The exact date of the club’s origin has been confirmed as 1895, of that there is now no question, but for many years the date of 1894 persisted as the club’s origin. Clive Power, RAYC committee member at the time, recalled that such was the argument waged at the time of the clubs 50th Anniversary that the committee compromised and gave an origin date of 1894, to appease one group, but held the Jubilee Regatta in 1945 to appease the others, hence the rather confusing dates on the Jubilee Programme.   

In the winter of 1948 the whole Auckland yachting scene changed. For almost 30 years the centreboard fleet had operated on a “circuit” travelling to a different club each weekend. This was intended to maximise the revenues and to prevent clubs competing for yachts and splitting the fleet. Clubs only held races four or five times a season, but they would have the entire Waitemata fleet on their day.

Small boat sailing had boomed since the end of the war and with upwards of 200 boats each weekend at a single club, it was more than most administrators could cope with. The Auckland Yacht and Motor Boat Association, the governing body for Auckland yachting decided to split the racing between the Western Clubs (Ponsonby, Victoria, Richmond, Takapuna, Pt Chevalier) and the Eastern clubs, (Akarana, Tamaki, Kohimarama, Devonport, Wakatere) in the hope of easing the burden on club administrators.

Unfortunately it didn’t quite work our as planned. The bulk of the small boat fleet supported the Western clubs where the prize money was better and all those clubs in the Eastern division were hit by a sudden decline in revenues and several almost closed their doors.

The First Sod

The First Sod

Akarana was hit with a double blow. Not only did they lose the centreboard revenues, but the land that their clubhouse occupied was designated for expansion of the flying boat base and they were given notice to move. After some serious negotiation they accepted a prime site on the new Harbour Board reclamation at “Easthaven”, now known as Okahu Bay, and with the promise of £15.000 from the Harbour Board to finance a spanking new building, they vacated the Mechanics Bay site in July 1949 and sold the building.

As usual, red tape strangled the project. Without a home, Club members were forced to meet wherever they could and for a while Jim Lawlor’s fairmile Ngaroma became the unofficial clubhouse. The project foundered in a welter of changes to the plan, objections from the City Council and the refusal of the Ministry of Works to issue a building permit in variance of the original plans.

Finally, in June 1952, after the subject was raised in Parliament by the local MP, the project got the green light and at a special ceremony in October, Wilkie Wilkinson was asked to turn the first sod. Twelve months later, Royal Akarana Yacht Club held its 58th AGM in the new clubhouse.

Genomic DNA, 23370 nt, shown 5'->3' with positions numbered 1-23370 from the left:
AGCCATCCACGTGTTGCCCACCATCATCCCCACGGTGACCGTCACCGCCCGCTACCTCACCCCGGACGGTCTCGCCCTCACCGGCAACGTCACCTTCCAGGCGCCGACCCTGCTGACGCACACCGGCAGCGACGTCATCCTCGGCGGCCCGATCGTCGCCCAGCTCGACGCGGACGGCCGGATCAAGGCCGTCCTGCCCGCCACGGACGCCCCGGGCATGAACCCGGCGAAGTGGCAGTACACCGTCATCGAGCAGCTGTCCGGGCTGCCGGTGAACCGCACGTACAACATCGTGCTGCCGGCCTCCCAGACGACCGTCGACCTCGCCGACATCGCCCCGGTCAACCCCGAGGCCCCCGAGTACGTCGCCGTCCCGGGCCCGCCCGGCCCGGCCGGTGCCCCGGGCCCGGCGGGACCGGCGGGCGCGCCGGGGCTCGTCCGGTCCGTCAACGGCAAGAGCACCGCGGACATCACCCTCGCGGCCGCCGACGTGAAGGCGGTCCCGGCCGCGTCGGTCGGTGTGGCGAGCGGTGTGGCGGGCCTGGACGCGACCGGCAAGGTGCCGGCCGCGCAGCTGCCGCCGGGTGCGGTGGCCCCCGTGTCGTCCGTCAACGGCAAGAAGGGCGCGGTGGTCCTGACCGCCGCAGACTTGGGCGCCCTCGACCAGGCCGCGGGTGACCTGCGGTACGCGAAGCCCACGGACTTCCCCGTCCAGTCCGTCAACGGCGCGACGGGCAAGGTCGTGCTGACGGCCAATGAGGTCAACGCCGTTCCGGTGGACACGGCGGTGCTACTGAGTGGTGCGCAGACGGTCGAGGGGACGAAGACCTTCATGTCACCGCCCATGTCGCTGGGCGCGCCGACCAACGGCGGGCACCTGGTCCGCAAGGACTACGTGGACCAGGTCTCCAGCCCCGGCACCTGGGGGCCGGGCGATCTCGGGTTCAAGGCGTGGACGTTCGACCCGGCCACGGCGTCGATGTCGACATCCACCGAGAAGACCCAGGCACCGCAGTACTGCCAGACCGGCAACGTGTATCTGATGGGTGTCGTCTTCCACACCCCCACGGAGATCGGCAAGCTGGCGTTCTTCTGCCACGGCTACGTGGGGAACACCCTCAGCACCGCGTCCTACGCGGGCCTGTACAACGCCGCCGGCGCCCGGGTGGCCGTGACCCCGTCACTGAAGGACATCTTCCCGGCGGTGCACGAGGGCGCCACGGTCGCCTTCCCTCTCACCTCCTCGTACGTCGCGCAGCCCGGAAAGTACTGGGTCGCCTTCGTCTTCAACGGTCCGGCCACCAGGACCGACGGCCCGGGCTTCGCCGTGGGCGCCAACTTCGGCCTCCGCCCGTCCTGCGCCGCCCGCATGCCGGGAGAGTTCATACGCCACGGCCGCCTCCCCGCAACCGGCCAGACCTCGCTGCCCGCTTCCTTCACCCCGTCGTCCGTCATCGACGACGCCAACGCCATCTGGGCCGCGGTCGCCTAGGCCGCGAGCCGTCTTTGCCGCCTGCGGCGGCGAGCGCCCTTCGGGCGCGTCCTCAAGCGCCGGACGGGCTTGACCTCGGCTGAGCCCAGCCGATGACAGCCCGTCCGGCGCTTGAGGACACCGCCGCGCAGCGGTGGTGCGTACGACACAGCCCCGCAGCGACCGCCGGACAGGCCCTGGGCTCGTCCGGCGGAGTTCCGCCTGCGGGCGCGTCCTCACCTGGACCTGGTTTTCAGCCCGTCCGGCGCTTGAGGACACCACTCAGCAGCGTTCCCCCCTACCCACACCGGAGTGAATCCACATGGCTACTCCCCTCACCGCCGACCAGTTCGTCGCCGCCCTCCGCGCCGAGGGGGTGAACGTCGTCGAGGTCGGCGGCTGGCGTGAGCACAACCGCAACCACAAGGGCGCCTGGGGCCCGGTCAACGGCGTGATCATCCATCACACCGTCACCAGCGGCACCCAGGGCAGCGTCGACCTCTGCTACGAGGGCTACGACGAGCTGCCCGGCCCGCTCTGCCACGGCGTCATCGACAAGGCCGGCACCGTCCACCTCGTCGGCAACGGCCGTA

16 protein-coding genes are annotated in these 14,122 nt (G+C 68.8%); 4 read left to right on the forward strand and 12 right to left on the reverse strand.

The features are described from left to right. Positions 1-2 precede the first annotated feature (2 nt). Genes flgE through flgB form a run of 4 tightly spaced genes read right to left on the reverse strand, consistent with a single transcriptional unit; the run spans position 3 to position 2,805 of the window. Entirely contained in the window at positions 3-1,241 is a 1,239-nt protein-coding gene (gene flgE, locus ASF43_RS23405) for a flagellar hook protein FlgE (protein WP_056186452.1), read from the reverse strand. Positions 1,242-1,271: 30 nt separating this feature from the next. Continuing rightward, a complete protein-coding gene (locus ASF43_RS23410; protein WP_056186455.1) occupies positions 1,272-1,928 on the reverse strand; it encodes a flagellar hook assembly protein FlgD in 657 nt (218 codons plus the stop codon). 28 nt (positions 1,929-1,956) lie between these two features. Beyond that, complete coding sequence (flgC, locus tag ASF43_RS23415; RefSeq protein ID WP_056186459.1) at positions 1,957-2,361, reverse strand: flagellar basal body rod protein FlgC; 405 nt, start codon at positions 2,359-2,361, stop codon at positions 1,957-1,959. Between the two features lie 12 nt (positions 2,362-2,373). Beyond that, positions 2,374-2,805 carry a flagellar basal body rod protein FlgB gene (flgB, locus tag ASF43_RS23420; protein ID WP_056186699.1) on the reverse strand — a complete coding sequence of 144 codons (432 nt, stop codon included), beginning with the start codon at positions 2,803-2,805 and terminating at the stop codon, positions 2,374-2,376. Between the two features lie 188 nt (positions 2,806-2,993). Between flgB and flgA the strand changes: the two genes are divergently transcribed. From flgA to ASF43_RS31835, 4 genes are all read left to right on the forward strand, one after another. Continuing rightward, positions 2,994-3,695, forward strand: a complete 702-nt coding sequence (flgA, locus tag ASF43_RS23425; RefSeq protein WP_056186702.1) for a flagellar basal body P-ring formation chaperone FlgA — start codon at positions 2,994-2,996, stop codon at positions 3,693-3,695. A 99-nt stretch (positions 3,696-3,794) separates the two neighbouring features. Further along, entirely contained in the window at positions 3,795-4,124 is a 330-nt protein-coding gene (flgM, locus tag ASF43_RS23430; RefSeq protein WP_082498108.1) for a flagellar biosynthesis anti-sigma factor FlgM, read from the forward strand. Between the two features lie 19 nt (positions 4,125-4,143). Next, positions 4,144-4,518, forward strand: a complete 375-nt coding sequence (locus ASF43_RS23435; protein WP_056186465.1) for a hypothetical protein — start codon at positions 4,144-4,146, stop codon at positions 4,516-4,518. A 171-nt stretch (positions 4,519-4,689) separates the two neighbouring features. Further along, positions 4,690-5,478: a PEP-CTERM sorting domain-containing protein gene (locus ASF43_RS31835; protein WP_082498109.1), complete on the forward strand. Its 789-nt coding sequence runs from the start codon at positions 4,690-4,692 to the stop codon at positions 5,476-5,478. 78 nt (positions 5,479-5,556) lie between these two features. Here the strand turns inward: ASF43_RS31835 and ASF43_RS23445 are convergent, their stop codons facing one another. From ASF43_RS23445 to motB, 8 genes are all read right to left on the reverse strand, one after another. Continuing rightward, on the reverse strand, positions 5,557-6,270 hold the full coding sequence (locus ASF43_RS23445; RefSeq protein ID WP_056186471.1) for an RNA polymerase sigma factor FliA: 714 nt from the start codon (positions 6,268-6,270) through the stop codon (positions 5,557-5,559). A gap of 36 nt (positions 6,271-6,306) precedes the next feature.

During this time the club had yet again changed to survive. Royal Akarana entered the 1940’s primarily as a centreboard club, much like any other in Auckland at the time. By the end of the decade, it had all but re-invented itself, moving away from its heavy reliance on centreboard revenues and emerging from the chaos of the late 1940’s as a dedicated long-distance cruising/racing club with its primary emphasis on the husky short-end keelers and cruisers, many of which were being amateur built in back-yards all over Auckland.

The vast experience gained running Trans-Tasman races, Balokovic Cups and other long-distance races was put to good use. The formation of the Ocean Cruising division (OCD) in July 1951, followed by the inaugural White Island race that year strengthened the clubs influence in these areas.

Geoff Smale’s Atua-Hau (K610) and Zephyrantes (K609) Auckland 1953

Geoff Smale’s Atua-Hau (K610) and Zephyrantes (K609) Auckland 1953

The move to Okahu Bay, and a new building, coupled with the well publicised inshore and offshore distance race, brought a huge influx of new members (although being the only source of alcohol in a designated “dry” area did have its advantages too). For the next 40 years the Royal Akarana Yacht club would be confirmed as the “Blue Water Club”.

It did however have one last fling with centre-boarders. In the early 1950’s as this country made its first tentative moves towards international, as against merely trans-Tasman, yacht racing, a small group of yachtsmen had taken up the International 14, which at the time was on a short-list for inclusion in the Olympic games, and which was sponsored by Royal Akarana. Isolated as they were from mainstream yachting developments, the Akarana 14’s never really knew if they were competitive or not but an invitation to compete in a series of teams races against Canada and England and the “all-in” race for the impressive Prince of Wales Cup during Cowes Week in 1958 was sufficient incentive to embark on some frantic fund-raising to make the trip.

It’s a much longer story but suffice to say, to the amazement of the British, the kiwis came within an ace of capturing the teams event, and in the Prince of Wales cup race a few days later, Geoff Smale in Atua Hau, powered off the line into clear air and the rest of the 40-boat fleet never saw which way they went. She won by 6 minutes and 10 seconds, the biggest margin in the history of the Cup. To rub salt in the wounds, she won the ‘old boat’ prize as well.